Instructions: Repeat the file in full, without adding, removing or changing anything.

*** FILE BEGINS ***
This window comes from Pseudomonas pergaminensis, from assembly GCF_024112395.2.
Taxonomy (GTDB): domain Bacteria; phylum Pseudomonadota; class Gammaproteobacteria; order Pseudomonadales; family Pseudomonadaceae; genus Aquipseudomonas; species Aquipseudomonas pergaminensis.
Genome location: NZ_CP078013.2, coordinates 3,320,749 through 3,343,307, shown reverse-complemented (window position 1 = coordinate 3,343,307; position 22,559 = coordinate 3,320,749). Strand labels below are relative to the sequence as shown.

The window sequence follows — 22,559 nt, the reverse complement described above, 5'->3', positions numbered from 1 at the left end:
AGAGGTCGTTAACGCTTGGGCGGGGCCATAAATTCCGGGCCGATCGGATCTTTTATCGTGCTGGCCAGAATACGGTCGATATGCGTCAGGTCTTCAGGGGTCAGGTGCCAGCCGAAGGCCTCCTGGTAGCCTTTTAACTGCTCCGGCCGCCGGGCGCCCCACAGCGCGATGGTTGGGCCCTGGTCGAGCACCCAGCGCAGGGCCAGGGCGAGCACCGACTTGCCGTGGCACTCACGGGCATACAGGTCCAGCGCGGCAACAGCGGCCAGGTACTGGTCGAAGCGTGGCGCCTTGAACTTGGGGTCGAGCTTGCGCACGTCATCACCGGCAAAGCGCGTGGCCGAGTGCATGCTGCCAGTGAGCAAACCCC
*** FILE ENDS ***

This window comes from Pseudomonas pergaminensis, from assembly GCF_024112395.2.
Taxonomy (GTDB): domain Bacteria; phylum Pseudomonadota; class Gammaproteobacteria; order Pseudomonadales; family Pseudomonadaceae; genus Aquipseudomonas; species Aquipseudomonas pergaminensis.
Genome location: NZ_CP078013.2, coordinates 3,320,749 through 3,343,307, shown reverse-complemented (window position 1 = coordinate 3,343,307; position 22,559 = coordinate 3,320,749). Strand labels below are relative to the sequence as shown.

The window sequence follows — 22,559 nt, the reverse complement described above, 5'->3', positions numbered from 1 at the left end:
AGAGGTCGTTAACGCTTGGGCGGGGCCATAAATTCCGGGCCGATCGGATCTTTTATCGTGCTGGCCAGAATACGGTCGATATGCGTCAGGTCTTCAGGGGTCAGGTGCCAGCCGAAGGCCTCCTGGTAGCCTTTTAACTGCTCCGGCCGCCGGGCGCCCCACAGCGCGATGGTTGGGCCCTGGTCGAGCACCCAGCGCAGGGCCAGGGCGAGCACCGACTTGCCGTGGCACTCACGGGCATACAGGTCCAGCGCGGCAACAGCGGCCAGGTACTGGTCGAAGCGTGGCGCCTTGAACTTGGGGTCGAGCTTGCGCACGTCATCACCGGCAAAGCGCGTGGCCGAGTGCATGCTGCCAGTGAGCAAACCCC